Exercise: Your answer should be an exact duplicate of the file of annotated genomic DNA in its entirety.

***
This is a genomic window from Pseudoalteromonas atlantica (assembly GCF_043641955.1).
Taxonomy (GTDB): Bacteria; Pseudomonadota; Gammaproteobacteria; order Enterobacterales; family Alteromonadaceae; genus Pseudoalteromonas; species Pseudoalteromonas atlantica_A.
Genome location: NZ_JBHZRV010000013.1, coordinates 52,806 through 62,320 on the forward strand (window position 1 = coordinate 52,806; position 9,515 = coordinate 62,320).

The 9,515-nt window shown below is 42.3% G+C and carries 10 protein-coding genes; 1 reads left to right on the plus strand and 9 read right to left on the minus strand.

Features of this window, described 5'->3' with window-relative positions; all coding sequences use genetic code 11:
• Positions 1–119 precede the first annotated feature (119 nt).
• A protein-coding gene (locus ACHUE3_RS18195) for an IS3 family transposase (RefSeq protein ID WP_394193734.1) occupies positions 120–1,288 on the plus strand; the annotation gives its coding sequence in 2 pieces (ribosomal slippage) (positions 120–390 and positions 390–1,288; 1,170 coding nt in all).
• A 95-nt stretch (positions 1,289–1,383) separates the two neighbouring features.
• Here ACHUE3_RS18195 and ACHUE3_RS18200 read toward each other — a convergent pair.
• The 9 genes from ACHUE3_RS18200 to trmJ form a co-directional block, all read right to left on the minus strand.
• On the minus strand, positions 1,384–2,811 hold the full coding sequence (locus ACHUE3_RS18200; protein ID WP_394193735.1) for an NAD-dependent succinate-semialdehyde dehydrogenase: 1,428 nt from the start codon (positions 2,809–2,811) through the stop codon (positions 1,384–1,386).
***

This is a genomic window from Pseudoalteromonas atlantica (assembly GCF_043641955.1).
Taxonomy (GTDB): Bacteria; Pseudomonadota; Gammaproteobacteria; order Enterobacterales; family Alteromonadaceae; genus Pseudoalteromonas; species Pseudoalteromonas atlantica_A.
Genome location: NZ_JBHZRV010000013.1, coordinates 52,806 through 62,320 on the forward strand (window position 1 = coordinate 52,806; position 9,515 = coordinate 62,320).

The 9,515-nt window shown below is 42.3% G+C and carries 10 protein-coding genes; 1 reads left to right on the plus strand and 9 read right to left on the minus strand.

Features of this window, described 5'->3' with window-relative positions; all coding sequences use genetic code 11:
• Positions 1–119 precede the first annotated feature (119 nt).
• A protein-coding gene (locus ACHUE3_RS18195) for an IS3 family transposase (RefSeq protein ID WP_394193734.1) occupies positions 120–1,288 on the plus strand; the annotation gives its coding sequence in 2 pieces (ribosomal slippage) (positions 120–390 and positions 390–1,288; 1,170 coding nt in all).
• A 95-nt stretch (positions 1,289–1,383) separates the two neighbouring features.
• Here ACHUE3_RS18195 and ACHUE3_RS18200 read toward each other — a convergent pair.
• The 9 genes from ACHUE3_RS18200 to trmJ form a co-directional block, all read right to left on the minus strand.
• On the minus strand, positions 1,384–2,811 hold the full coding sequence (locus ACHUE3_RS18200; protein ID WP_394193735.1) for an NAD-dependent succinate-semialdehyde dehydrogenase: 1,428 nt from the start codon (positions 2,809–2,811) through the stop codon (positions 1,384–1,386).